The recent World Economic Forum's report of 2015-16 also pointed out China's weak points. For instance, in higher education and training, China ranks 68th out of 140 countries, while in technological readiness it ranks 74th. Although China has the world's largest science and technology talent pool, its overall proportion of college students and doctoral students, especially in the science and engineering category, is relatively low.

If China wishes to promote itself in the global value chain and become a real global innovation powerhouse it needs to further improve its innovation ecosystem. This requires the strengthening of intellectual property rights protection, providing a more just competition environment, enhancing the efficiency and quality of R&D, and promoting organizational and managerial innovation.

We must remember that China achieved industrialization in a remarkably short amount of time. Building on its economic success, the country is indeed playing a leading role in certain high-tech industries. However to accelerate the process of transforming itself into a true innovation superpower, China needs further structural reform and more policies that are fundamentally driven by the free market.

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Why Poland's Draconian Anti-Abortion Laws May Get Even Crueler

Poland has some of the most restrictive abortion laws in Europe. Several parties vying in national elections on Oct. 15 are competing for conservative Catholic voters by promising new laws that could put women's lives at risk.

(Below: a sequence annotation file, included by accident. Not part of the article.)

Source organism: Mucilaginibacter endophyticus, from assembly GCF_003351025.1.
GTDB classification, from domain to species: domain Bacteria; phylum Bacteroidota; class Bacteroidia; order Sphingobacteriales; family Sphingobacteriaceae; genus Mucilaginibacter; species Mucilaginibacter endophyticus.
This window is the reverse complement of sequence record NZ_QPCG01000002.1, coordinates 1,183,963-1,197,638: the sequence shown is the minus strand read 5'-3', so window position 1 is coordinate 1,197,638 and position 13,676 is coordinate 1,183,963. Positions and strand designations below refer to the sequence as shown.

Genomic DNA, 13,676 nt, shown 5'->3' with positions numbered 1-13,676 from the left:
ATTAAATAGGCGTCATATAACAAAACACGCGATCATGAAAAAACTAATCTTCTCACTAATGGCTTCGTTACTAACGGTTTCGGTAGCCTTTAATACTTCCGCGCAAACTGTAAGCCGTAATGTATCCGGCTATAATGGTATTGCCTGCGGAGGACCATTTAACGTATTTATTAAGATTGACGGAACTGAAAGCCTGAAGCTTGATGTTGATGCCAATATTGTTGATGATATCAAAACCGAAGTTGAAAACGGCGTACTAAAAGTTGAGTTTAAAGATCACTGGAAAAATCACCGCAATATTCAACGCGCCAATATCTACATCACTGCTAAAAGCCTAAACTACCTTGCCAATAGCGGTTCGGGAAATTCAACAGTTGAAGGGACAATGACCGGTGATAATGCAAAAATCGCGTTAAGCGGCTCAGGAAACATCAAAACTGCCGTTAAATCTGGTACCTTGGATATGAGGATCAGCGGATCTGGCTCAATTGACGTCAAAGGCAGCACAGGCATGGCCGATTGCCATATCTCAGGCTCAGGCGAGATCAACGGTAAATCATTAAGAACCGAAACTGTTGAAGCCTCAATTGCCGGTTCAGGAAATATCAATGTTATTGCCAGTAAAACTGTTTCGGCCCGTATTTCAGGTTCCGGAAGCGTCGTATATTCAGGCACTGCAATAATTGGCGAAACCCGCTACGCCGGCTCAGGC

Photograph of a woman with her lower face covered holding a red lightning bolt - the symbol of the Women's Strike - during the demonstration outside Kaczynski's house.

November 28, 2022, Warsaw, Poland: A protester holds a red lightning bolt - the symbol of the Women's Strike - during the demonstration outside Kaczynski's house.

Attila Husejnow/ZUMA
Katarzyna Skiba


In 2020, Poland was rocked by mass protests when the country’s Constitutional Tribunal declared abortions in the case of severe fetal illness or deformity illegal. This was one of only three exceptions to Poland’s ban on abortions, which now only applies in cases of sexual assault or when the life of the mother is at risk.

Since the 2020 ruling, several women have filed complaints to the European Court of Human Rights (ECHR) after giving birth to children with severe fetal abnormalities, many of whom do not survive long after birth. One woman working at John Paul II hospital in the Southern Polish town of Nowy Targ told Polish daily Gazeta Wyborcza that a patient was forced to give birth to a child suffering from acrania a lethal disorder where infants are born without a skull.

However, even in cases where abortion is technically legal, hospitals and medical professionals in Poland still often refuse to perform the procedure, citing moral objections.